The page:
By: Alenka Mertelj
From: Jozef Stefan Institute, Ljubljana, Slovenia
At: Online - Zoom (https://videoconf-colibri.zoom.us/j/82247724777)
Nematic liquid crystals have been known for more than a century, but it was not until the 60s-70s that, with the development of room temperature nematic liquid crystals, they becamewidely used in applications. Polar nematic phases have been long-time predicted, but have onlybeen experimentally realized recently. In this talk, I will focus on a recently discoveredferroelectric splay nematic phase. A few years ago, R. J. Mandle et al[1,2] designed polar liquid-crystalline materials which exhibits two distinct nematic mesophases, the usual uniaxialnematic phase and the lower temperature splay nematic phase. The weakly first order phasetransition between the phases is accompanied by pretransitional behavior, manifested asstrong splay orientational fluctuations. We showed that the transition between the uniaxial andthe new nematic phase is a ferroelectric-ferroelastic phase transition, in which flexoelectriccoupling causes simultaneous occurrence of diverging behavior of electric susceptibility and ofinstability towards splay deformation . The phase transition can be quantitatively describedby a Landau-de Gennes type of macroscopic theory. To understand the molecular origin ofpolar order, we compared two materials of similar chemical structure, one exhibiting the polarnematic phase and one not, by using experiments and simulations. We found out that just asubtle change in the molecular structure enables denser packing of the molecules when theyexhibit polar order which indicates that reduction of excluded volume is a driving mechanismof the polar nematic phase formation.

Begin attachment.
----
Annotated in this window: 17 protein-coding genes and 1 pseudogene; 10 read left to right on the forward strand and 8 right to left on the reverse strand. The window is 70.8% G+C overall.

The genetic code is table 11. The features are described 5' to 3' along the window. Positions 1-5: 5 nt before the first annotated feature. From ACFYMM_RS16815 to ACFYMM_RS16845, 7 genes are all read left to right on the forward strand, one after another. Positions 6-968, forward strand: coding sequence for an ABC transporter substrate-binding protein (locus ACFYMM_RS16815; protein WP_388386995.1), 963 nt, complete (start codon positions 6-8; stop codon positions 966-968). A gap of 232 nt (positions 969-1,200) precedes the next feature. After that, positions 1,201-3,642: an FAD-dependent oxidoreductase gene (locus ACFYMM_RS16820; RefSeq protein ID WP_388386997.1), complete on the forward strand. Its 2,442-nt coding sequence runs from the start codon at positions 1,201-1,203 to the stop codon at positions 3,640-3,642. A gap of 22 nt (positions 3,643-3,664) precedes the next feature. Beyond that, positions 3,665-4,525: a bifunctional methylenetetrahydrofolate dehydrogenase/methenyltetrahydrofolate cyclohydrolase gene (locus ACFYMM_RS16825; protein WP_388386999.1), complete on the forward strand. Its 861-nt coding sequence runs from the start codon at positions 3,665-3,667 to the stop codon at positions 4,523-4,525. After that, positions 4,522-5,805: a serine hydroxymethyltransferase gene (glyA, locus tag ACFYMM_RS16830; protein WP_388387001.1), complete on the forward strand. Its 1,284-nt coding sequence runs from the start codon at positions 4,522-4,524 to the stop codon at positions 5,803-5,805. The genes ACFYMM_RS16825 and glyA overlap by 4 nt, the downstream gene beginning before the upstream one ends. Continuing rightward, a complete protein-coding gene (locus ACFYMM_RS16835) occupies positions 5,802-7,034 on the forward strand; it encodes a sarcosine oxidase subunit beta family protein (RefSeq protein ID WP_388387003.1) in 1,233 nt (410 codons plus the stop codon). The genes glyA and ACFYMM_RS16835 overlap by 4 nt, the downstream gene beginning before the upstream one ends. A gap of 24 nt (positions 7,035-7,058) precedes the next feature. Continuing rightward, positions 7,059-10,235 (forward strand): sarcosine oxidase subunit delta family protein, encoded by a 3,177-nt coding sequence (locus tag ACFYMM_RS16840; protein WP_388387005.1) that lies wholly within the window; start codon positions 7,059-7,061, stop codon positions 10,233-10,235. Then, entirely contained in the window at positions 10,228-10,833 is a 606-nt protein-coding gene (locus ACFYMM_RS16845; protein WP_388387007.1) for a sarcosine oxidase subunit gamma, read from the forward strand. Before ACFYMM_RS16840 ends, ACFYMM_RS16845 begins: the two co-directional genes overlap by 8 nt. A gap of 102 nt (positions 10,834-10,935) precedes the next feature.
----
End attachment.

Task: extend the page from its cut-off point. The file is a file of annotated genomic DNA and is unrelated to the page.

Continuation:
R. J. Mandle, et al., Chem. Eur. J. 23, 14554 (2017), doi: 10.1039/C7CP00456G.
 R. J. Mandle, et al., Physical Chemistry Chemical Physics 19, 11429 (2017), doi:10.1002/chem.201702742.
 A. Mertelj, et al., Phys. Rev. X 8, 041025 (2018), doi: 10.1103/PhysRevX.8.041025.
 N. Sebastián, et al., Phys. Rev. Lett. 124, 037801 (2020), doi:10.1103/PhysRevLett.124.037801.
 R. J. Mandle, et al., arXiv:2011.02722 [cond-mat.soft] (2020).